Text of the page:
Last week, I attended an interesting presentation from Toby Davies who works in the Crime Science department at University College of London. It was about analysing crime data to predict and prevent future incidents of crime. UCL has been working closely with the police on high-frequency crimes (such as burglary) and have found that even with small improvements of 2-3%, the changes to policing have been very low cost, and have had a big impact in high crime areas.
We decided to attend the presentation, not because of a dormant passion to police the streets, but because of the technology’s potential to optimise paid ad campaigns through to the improved targeting techniques.
Analysing crime data is a relatively new practice starting around 2005. To improve crime analysis, there are a few tools which are in use. One such tool is PredPol, a platform to prevent crime, keeping affected communities safer. PredPol significantly outperforms crime analysts, and only requires three data points: crime type, location and date/time.
- Space Time Analysis
Crime theory demonstrates the link between time and space. Related incidents will often be concentrated close together and close in time. For example, if two crimes occur in a 200m radius within 30 days, it is 1,000 times more likely that the crimes were committed by the same offender.
- Street Networks
Crime Pattern Theory is a combination of two elements: awareness space and opportunity. The first element, awareness space, consists of locations that a high number of people use. The second, opportunity, is the chance that a crime can take place.
The street network defines many of the fundamental structural features of an urban area with building arrangements and paths between places. A heatmap of high footfall areas across cities was produced to create a street network discovering that burglary rate was 40% higher for busier streets due to increased ‘awareness space’ and, therefore, opportunity.
Street networks can be used as part of town planning by analysing whether footfall will be concentrated across a few streets which may increase the crime rate to decrease concentrated footfall town planning can incorporate multiple options for journeys, spreading the footfall.
- Spatial and Temporal Accuracy
The crime theory used two models for accuracy; Spatial and Temporal models. The data’s influence decays across time. Data which is closer together and most recent is most accurate. The research uses Birmingham as an example: the residential data shows that at higher levels of spatial aggregation, there was a positive effect of crime connectivity and higher counts of victimisation happened on the streets with the highest footfall levels.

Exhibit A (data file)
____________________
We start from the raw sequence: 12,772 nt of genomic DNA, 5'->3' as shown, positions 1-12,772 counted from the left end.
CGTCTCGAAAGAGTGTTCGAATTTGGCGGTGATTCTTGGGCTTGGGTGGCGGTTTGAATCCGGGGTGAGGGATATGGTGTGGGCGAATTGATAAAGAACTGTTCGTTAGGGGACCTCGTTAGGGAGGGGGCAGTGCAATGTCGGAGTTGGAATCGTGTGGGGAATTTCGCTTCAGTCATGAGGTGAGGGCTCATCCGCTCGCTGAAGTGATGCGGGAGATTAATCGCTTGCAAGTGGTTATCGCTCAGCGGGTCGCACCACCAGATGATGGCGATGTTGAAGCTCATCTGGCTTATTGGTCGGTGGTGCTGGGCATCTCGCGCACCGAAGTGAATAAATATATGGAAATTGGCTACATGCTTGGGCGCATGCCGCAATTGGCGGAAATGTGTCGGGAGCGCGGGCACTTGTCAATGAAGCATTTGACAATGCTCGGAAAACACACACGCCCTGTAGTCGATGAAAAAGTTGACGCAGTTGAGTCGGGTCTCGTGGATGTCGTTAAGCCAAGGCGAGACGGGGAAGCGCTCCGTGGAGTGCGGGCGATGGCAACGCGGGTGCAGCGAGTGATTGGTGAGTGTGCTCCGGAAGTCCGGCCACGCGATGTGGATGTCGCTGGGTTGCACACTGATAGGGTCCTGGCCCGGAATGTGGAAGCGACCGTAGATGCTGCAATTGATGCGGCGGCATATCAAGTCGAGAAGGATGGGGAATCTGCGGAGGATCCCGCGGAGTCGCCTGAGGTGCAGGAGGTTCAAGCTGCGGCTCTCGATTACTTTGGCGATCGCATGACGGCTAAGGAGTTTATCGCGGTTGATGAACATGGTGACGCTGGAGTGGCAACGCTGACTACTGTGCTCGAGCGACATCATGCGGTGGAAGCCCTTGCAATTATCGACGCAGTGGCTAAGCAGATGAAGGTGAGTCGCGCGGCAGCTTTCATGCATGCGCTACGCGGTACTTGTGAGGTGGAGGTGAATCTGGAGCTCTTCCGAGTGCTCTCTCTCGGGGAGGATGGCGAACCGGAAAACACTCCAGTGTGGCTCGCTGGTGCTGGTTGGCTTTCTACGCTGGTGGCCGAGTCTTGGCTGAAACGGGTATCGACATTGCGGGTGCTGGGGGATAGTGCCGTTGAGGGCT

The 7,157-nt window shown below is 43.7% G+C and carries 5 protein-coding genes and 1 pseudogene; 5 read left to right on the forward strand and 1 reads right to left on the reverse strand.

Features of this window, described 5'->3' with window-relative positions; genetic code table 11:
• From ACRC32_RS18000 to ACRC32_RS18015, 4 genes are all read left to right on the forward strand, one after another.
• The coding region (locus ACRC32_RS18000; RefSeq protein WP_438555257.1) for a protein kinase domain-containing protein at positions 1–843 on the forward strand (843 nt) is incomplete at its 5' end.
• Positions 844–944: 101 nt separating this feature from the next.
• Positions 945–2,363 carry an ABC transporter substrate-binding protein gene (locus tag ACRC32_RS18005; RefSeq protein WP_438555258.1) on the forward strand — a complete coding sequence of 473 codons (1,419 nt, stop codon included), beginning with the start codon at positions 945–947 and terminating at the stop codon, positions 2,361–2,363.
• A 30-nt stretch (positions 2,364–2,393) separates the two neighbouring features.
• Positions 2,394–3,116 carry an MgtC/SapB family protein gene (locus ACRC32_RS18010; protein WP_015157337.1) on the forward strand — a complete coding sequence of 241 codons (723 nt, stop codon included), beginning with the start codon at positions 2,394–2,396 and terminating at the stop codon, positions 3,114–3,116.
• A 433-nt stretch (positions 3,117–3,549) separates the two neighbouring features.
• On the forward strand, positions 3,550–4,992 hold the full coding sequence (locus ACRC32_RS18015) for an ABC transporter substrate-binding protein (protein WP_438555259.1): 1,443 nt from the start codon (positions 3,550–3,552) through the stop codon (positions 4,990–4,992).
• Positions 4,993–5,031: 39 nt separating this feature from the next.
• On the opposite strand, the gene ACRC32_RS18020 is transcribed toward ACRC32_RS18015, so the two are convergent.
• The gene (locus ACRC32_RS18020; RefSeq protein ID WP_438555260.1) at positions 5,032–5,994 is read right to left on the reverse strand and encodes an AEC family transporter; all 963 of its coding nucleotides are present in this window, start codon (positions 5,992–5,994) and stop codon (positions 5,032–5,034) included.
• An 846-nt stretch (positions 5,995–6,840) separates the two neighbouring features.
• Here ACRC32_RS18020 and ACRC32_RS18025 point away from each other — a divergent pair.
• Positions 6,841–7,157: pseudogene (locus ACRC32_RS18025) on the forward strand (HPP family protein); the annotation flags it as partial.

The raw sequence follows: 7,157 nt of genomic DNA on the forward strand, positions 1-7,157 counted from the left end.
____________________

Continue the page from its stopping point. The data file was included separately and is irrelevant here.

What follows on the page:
Online Advertising Application
This next generation data capture process could help in the digital marketing world, giving advertisers the chance to identify where potential customers will be, based upon their recent web activity.
Programmatic advertising plays a key part in the digital revolution and represents a new element in the traditional media model for media buyers to improve optimisation using automation and targeting users based on behaviour. Using the key points of the crime pattern theory we can see how the theory can be applied to online advertising success.
- Awareness Spaces and Online Real Estate
The challenge of programmatic has been to reach the right consumers at the right moment in the right place. User data is collected across different devices and touch points, and plays a critical role in ensuring the right audience is served high-quality advertisements.
There are important similarities between the theory and the large awareness spaces online. These can be used to increase the chance of a conversion with advertisements appearing in high-traffic placements.
- Clusters and Similar Customers
As with clusters of crimes occurring by the same person, the same can be applied to online activity and advertising, with people sharing similar traits and habits more likely to make similar purchases. User segmentation is key, as the system will automate bidding and targeting based on those who are most likely to make a purchase.
- Spatial/Temporal and Real-Time Bidding
Real-time bidding is like Spatial and Temporal accuracy, with the most recent data having the most significant impact on optimisation. More recent purchase data will be given greater weighting when creating a bidding strategy. To produce a successful campaign, the system will analyse what happened previously in the same space creating more purchases and increasing return on investment.